The late Lord Zouche.—Our obituary column yesterday contained the name of a nobleman, Lord Zouche, who was better known by his former designation as the Hon. Robert Curzon and as the author of The Monasteries of the Levant. Lord Zouche, who died on Saturday at Parham-park, his seat near Petsworth, Sussex, at the age of 63, was the elder son of the late Harriet Anne (in her own right) Baroness Zouche, or De la Zouche, by the Hon. Robert Curzon, youngest cousin of the first Viscount Curzon. He was born in London in March, 1810, and was educated at the Charter-house under Dr. Russell, and subsequently at Christ Church, Oxford. Entering the diplomatic service, he became an Attaché at Constantinople, and was employed as joint Commissioner on behalf of this country at the Conference of Erzereum. He acted also for some time as Private Secretary to our Ambassador at the Porte, Lord Stratford de Redcliffe, through whose influence in Turkey and Greece he obtained access to the various religious houses, convents, and monasteries in the districts bordering on the Levant—houses which he so charmingly described in the volume above-mentioned, and from which he was enabled to bring to Europe many curious and valuable treasures. He was also the author of another work entitled Armenia, or a Residence at Erzeroum. He sat in the unreformed House of Commons for a short time in 1831, as M.P for the borough of Clitheroe, and succeeded to the family title and estates on his “mother's death” in The Times (1870)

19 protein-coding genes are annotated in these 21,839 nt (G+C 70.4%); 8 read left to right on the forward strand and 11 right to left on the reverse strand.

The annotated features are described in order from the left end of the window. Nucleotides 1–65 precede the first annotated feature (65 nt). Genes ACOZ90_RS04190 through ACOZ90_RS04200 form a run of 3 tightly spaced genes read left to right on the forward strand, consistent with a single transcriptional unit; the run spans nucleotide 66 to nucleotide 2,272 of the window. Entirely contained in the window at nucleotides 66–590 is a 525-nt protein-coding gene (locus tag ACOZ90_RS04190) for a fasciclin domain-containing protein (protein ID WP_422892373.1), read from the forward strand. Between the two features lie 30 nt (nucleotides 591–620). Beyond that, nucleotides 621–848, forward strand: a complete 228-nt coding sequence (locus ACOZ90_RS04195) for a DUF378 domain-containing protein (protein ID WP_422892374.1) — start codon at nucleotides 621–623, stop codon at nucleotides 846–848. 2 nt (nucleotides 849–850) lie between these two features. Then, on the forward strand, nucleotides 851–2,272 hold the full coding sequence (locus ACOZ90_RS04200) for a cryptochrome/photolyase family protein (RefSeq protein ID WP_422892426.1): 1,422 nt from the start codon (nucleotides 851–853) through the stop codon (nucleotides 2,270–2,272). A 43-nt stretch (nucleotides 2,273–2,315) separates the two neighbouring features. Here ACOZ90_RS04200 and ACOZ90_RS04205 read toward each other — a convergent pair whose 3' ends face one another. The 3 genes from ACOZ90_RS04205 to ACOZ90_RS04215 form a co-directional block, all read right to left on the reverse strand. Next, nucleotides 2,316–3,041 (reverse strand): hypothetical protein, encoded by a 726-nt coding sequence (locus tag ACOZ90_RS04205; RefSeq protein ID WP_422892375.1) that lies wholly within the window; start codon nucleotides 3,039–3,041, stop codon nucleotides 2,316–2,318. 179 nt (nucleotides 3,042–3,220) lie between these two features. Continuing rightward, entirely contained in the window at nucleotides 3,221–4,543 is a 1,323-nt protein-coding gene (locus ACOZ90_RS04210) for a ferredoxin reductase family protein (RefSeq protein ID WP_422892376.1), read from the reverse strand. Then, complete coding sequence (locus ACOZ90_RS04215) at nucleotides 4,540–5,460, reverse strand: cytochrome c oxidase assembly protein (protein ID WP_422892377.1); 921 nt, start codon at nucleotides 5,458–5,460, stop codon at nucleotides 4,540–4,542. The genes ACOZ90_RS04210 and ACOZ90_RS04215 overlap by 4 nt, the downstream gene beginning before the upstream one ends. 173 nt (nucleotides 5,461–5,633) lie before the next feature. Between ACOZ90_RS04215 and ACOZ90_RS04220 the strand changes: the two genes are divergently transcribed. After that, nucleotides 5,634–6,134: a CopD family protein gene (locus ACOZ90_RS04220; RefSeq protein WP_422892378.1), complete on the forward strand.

||This work published before January 1, 1923 is in the public domain worldwide because the author died at least 100 years ago.